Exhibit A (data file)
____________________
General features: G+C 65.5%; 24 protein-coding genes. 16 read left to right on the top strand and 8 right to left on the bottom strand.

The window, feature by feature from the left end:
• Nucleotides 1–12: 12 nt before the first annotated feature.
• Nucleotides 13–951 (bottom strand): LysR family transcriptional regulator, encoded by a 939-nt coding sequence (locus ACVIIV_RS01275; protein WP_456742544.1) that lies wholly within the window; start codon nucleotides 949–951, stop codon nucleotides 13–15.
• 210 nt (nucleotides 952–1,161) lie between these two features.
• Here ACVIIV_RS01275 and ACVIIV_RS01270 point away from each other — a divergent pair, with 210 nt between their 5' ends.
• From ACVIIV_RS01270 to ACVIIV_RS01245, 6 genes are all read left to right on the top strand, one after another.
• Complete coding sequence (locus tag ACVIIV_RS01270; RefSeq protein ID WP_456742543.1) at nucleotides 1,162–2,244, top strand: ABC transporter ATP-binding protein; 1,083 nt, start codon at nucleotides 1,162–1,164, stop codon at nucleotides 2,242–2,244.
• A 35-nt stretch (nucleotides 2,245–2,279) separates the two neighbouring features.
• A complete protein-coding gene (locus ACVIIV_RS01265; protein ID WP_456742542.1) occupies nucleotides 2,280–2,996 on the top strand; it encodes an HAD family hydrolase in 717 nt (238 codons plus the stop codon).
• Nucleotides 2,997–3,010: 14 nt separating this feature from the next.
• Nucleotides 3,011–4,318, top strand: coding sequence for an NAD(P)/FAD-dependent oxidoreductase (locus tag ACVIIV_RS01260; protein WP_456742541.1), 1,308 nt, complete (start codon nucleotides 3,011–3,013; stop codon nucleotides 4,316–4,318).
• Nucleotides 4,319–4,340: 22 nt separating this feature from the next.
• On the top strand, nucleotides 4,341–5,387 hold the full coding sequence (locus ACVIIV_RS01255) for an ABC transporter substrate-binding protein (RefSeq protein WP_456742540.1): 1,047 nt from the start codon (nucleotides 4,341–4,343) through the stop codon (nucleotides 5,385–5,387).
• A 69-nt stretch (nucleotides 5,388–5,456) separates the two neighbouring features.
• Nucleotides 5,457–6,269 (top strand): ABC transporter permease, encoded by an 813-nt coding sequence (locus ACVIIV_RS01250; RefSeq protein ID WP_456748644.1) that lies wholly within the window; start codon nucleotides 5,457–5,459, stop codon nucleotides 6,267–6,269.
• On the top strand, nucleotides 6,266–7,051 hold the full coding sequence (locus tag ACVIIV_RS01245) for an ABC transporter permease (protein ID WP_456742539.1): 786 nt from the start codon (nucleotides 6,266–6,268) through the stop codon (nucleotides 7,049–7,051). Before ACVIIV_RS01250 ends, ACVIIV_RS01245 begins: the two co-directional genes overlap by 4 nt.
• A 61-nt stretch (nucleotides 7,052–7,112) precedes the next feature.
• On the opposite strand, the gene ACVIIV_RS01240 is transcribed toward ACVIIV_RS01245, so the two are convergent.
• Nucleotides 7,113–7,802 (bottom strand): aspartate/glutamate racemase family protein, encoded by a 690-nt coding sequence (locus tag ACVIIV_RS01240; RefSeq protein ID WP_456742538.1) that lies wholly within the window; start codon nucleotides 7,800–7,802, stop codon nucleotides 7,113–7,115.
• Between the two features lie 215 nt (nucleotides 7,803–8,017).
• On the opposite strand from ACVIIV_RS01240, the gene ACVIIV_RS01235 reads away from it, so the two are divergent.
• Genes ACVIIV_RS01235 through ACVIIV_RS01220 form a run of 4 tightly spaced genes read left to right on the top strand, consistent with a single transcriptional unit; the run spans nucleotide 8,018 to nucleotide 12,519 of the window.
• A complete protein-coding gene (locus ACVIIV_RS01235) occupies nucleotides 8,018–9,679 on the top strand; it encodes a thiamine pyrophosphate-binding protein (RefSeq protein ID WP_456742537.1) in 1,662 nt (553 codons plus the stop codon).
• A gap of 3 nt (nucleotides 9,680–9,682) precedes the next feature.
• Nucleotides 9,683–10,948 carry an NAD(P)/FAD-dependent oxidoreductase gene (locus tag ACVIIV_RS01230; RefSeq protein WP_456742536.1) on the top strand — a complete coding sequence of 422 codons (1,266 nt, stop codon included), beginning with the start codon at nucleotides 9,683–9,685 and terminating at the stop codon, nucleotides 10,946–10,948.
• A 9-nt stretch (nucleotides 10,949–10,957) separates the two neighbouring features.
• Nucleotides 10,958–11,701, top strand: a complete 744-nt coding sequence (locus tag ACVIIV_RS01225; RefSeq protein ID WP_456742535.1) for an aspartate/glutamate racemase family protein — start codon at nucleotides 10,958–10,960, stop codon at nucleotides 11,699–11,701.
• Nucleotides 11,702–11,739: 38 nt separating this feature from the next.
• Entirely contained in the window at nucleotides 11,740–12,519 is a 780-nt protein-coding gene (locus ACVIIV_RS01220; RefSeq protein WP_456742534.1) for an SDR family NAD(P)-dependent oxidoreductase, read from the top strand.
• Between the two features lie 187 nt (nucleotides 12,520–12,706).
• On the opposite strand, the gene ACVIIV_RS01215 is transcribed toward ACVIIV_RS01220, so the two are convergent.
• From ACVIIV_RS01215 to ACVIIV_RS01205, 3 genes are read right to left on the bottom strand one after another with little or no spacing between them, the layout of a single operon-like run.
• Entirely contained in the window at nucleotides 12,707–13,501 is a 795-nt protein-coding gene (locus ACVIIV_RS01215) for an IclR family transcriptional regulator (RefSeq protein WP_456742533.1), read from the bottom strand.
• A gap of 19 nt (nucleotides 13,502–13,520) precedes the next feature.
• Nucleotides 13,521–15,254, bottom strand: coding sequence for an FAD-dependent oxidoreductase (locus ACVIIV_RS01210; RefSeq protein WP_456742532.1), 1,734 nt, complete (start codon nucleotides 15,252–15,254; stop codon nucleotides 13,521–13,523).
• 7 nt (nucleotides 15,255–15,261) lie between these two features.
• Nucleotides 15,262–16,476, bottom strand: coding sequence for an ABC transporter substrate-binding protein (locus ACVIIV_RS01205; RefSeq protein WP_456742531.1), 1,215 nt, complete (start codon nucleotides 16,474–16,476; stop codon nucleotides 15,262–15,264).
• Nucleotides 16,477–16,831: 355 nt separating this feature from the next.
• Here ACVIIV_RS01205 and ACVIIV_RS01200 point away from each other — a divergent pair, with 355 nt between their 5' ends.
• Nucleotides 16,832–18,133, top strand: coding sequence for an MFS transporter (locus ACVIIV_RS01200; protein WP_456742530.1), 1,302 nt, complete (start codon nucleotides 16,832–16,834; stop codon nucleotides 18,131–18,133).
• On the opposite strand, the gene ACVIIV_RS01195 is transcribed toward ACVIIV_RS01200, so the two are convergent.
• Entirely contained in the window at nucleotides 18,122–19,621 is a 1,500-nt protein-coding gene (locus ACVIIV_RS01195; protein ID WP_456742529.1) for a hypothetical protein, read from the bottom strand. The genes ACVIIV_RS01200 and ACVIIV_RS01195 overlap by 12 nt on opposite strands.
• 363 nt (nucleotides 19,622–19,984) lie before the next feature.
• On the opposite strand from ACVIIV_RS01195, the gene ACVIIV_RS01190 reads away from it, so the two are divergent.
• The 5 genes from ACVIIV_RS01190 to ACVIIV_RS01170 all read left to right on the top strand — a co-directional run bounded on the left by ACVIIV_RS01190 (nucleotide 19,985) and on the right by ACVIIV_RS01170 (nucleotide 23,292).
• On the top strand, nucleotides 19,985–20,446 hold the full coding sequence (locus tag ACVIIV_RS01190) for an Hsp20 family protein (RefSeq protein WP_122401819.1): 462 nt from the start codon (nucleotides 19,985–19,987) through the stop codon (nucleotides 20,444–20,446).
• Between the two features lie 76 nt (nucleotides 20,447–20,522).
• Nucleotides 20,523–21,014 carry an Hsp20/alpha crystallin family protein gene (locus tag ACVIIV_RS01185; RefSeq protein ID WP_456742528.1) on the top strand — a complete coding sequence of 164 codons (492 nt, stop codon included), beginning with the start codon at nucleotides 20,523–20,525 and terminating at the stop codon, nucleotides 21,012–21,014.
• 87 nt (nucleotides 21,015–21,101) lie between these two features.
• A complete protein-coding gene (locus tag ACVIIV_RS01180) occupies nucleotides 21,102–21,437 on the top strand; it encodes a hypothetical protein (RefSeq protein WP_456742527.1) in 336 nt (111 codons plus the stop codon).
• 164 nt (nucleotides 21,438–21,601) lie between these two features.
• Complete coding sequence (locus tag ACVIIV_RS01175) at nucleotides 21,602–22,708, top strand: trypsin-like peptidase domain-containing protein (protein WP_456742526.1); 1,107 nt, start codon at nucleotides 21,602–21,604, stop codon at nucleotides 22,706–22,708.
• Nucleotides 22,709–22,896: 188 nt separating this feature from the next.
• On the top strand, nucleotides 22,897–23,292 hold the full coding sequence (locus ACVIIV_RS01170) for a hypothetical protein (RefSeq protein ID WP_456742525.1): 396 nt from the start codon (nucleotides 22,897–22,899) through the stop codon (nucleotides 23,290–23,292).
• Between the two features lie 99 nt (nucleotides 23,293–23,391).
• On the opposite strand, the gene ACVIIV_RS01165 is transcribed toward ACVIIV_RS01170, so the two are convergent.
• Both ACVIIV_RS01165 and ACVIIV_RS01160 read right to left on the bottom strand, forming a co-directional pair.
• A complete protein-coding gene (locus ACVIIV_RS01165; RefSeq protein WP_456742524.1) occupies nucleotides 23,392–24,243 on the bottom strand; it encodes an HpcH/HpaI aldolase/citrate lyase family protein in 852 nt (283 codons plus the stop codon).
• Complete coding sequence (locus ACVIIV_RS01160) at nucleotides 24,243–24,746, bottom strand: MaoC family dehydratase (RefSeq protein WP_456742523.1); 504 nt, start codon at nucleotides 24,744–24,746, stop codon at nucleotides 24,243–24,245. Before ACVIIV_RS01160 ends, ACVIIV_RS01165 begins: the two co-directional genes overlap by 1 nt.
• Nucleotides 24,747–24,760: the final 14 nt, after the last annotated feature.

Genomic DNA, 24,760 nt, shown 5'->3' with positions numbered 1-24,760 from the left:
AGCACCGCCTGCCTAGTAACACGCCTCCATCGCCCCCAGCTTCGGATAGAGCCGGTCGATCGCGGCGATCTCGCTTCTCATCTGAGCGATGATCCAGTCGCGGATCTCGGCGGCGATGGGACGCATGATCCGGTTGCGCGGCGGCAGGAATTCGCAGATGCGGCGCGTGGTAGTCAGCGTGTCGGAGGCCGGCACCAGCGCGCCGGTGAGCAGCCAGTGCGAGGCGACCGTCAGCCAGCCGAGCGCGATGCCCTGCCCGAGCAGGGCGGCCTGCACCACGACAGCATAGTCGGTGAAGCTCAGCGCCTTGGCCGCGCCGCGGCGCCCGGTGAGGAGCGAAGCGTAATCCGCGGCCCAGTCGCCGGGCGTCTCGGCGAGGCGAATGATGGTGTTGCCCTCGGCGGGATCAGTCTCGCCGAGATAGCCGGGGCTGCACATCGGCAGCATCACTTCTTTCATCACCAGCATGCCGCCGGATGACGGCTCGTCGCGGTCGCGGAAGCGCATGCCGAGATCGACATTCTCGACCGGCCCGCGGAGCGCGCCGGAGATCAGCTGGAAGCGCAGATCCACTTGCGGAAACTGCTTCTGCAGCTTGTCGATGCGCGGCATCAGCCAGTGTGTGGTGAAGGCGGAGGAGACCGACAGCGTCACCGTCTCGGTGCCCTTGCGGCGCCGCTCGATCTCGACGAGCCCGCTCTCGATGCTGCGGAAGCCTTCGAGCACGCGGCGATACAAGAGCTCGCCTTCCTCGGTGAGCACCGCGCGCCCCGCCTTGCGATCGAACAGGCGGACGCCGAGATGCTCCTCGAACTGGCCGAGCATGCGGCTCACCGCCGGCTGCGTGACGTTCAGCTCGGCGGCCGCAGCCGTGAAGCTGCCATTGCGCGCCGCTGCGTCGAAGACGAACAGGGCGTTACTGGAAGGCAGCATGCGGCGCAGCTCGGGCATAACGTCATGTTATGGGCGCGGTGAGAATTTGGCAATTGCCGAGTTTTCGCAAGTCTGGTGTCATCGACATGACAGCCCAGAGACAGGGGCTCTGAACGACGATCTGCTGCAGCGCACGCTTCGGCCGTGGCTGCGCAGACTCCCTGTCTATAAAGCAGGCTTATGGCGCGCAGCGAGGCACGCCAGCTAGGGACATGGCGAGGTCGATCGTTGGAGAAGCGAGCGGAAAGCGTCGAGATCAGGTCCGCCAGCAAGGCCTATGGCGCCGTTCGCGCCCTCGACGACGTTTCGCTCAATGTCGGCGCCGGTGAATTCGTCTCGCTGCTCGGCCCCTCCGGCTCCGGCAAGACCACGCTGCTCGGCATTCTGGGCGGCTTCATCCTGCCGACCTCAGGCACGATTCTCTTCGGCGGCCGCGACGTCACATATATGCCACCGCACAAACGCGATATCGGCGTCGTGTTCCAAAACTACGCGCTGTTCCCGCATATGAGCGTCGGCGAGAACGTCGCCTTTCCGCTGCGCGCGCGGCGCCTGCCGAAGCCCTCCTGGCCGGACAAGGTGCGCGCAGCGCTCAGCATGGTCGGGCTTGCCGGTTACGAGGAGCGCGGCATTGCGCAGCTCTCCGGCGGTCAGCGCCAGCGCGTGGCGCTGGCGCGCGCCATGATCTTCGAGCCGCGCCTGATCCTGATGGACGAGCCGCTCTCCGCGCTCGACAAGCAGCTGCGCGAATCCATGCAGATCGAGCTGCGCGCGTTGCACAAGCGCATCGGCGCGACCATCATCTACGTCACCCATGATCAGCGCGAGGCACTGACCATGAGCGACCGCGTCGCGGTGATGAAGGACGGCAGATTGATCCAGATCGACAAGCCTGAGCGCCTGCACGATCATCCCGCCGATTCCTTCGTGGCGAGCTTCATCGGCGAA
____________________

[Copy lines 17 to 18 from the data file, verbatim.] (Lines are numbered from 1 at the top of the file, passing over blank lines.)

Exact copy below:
• On the top strand, nucleotides 6,266–7,051 hold the full coding sequence (locus tag ACVIIV_RS01245) for an ABC transporter permease (protein ID WP_456742539.1): 786 nt from the start codon (nucleotides 6,266–6,268) through the stop codon (nucleotides 7,049–7,051). Before ACVIIV_RS01250 ends, ACVIIV_RS01245 begins: the two co-directional genes overlap by 4 nt.
• A 61-nt stretch (nucleotides 7,052–7,112) precedes the next feature.